Well fans and friends, we’ve got some exciting news! This January the team from The Lovers, the Dreamers and You will be in attendance at The Beat DISH awards to “dish” with you!
Think of us as your Red Carpet Connection – we’ll be there to catch your thoughts during the party and as you walk off the stage clutching your award! We’ll be able to capture your well wishes to those who are nominated and to snap snippets of plugs for your upcoming productions!
We also want you to tell us what you loved about the past year of theatre, what you dream about for the future and how YOU hope to be connected to the whole creativity scene!
Our team will catch you in the action and piece together a night to remember for the 4th Annual DISH Awards, so make sure you clean up pretty, cause some of the questions may just be about your fashion sense!
Certainly there are lots of things that a person could be proud of in their day to day activities. Raking all the leaves, cleaning out their make-up supplies, helping a child with homework, giving back to the community – all sorts of things, right? Well, today I’m proud, cause I helped someone vanquish a Vampire! I did.
You see, my friend Donna is preparing for a show. A very important show in fact. Her first solo venture, ever. She performs at Aeolian Hall this Friday night and her path to this particular performance has not been the easiest… but it’s imminent and I’m certain it’s going to be great.
I’m certain. But she isn’t. She’s plagued with all the doubts that every performer, director, composer/lyricist, musician, artist, whatever…. has ever been plagued with their entire life. She’s 4 days away from what I’m sure is going to be a great night and she keeps hearing the Vampires in her head from every facet of her past existence and she can’t help listening to them. Who can blame her, really? This IS a big deal. Even though she’s already broken even on the event, (her second night in Hamilton is sold out already), even though she knows she’s got the greatest musician’s backing her, (she’s got her final rehearsal with them tonight), and even though she knows that everyone who has told her they are attending Friday are doing so out of devotion and love for her, – even with all that, she’s listening to those demons in her head that tell her she’s a fool to even try this. Well, thank the heavens she broke down and told me about that today, because that gave me the opportunity to help kill a few of her personal vampires. Stake’d em through their shrivelled little hearts, I did!!!
If you don’t know what a personal Vampire is… well, then you didn’t see our performance of [title of show] last September in Procunier Hall at The Palace Theatre. “Die Vampire, Die!” is one of my favourite songs from the show and I take personal pride in having had the opportunity to perform such an inspirational song. I include a youtube clip here of the original company – give it a listen – fair warning – you’ll laugh and you’ll learn and you’ll hear some strong language. But it’s important language. It’s not gratuitous.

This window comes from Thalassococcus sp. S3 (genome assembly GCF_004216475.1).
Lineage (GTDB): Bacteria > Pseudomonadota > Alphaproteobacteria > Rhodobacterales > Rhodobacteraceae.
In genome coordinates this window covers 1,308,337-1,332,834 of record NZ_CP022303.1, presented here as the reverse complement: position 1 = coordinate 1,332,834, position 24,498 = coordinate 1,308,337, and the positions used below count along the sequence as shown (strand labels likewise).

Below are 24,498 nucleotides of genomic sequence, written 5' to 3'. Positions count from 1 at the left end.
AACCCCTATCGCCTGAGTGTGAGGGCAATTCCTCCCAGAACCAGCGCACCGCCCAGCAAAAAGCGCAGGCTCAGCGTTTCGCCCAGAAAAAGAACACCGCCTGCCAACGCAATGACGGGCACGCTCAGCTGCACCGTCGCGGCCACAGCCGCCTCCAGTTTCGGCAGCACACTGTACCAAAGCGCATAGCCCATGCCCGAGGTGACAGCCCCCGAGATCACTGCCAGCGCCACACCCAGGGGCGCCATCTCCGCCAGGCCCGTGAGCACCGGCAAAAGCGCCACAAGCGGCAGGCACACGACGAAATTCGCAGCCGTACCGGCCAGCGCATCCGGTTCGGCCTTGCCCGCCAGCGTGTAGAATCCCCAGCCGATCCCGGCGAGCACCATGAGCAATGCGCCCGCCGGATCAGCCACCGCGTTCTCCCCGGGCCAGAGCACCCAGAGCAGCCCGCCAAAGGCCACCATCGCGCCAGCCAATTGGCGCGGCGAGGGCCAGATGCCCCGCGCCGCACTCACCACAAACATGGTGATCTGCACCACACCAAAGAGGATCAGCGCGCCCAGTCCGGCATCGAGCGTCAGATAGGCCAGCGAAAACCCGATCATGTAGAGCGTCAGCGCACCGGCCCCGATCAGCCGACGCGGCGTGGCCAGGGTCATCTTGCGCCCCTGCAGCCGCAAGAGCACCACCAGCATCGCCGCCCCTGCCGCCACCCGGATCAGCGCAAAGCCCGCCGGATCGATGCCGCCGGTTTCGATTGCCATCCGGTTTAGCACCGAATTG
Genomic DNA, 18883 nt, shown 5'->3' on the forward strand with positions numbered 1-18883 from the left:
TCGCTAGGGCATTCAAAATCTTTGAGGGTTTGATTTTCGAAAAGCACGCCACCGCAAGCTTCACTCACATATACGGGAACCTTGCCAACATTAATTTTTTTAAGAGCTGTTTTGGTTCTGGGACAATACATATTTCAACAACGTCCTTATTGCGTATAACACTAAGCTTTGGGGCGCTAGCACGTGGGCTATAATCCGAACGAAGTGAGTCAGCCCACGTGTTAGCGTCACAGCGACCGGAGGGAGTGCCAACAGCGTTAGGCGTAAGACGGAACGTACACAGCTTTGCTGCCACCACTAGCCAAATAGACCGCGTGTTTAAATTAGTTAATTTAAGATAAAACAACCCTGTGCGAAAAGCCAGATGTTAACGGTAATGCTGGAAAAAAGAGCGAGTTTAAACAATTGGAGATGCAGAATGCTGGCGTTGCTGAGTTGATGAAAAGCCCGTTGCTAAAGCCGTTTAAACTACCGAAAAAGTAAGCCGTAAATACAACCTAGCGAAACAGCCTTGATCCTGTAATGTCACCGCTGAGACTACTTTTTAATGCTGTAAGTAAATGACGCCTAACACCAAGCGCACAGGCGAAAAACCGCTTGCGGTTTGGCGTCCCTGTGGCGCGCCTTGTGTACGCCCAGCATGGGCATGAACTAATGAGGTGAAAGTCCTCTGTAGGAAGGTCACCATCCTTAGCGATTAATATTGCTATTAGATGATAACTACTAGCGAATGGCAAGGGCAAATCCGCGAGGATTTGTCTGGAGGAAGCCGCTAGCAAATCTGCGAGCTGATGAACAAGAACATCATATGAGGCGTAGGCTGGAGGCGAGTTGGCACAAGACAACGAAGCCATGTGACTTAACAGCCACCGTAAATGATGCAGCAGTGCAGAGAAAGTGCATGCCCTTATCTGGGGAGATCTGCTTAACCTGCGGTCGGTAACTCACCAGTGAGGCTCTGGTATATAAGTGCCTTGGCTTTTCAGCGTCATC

Well, I told my friend Donna that those Vampire’s of hers needed to die and I started to explain why and how and what to her… and then I just let Susan Blackwell and the [tos] team take it home for her. It did the trick – at least temporarily. I know that Donna’s still going to be nervous, unsure and stressed – right up until the moment she takes the stage, but she knows she can do it and she knows the alternative is MUCH worse. And that’s to not do it, to not be creative, to stifle her voice and to listen to the Vampires.
So, I’m proud of killing Vampires. I’m proud of singing and spreading the message of Susan Blackwell and I’m proud of my friend Donna. I can’t wait to hear her sing on Friday. Join me, won’t you?
Here’s a link to an editorial about Donna and her concert. Check it out.
Have you ever felt blue, you know, a little anxious for no particular reason? A little sad, a little self-conscious or perhaps even really sad during those long dark times that take us from the beautiful colourful days of fall into the bright sparkling days of rebirth in spring? How do you combat that? What keeps you going?
Let’s face it, it can be difficult to get up in what seems like the dead of night to face whatever challenges your day may bring, but we’ve got to do it, right? We’ve got bills to pay and houses to clean and all manner of other commitments that make us get out of that comfy cozy spot where we’d much rather stay until April. So what keeps you going?
For me, it’s the promise of creative projects. This fall, I have less on my plate than normal, but that’s quite alright as the new year will bring several exciting shows my way and stocking up energy now is vital for all that I’ll need to keep organized.
Of course the podcast and blog will continue, but then there’s also a production of Sullivan & Gilbert with LCP at The Palace Theatre, a staged reading of Under Milk Wood again with LCP, two Original Kids Productions – one which will see me working with one of my favourite things (PUPPETS!) – that’s of course Avenue Q, the alumni show in June of next year and finally just today we received word that our submission to the London Fringe – [THEY FIGHT!] was accepted for this year! It’s going to be a busy six months for sure.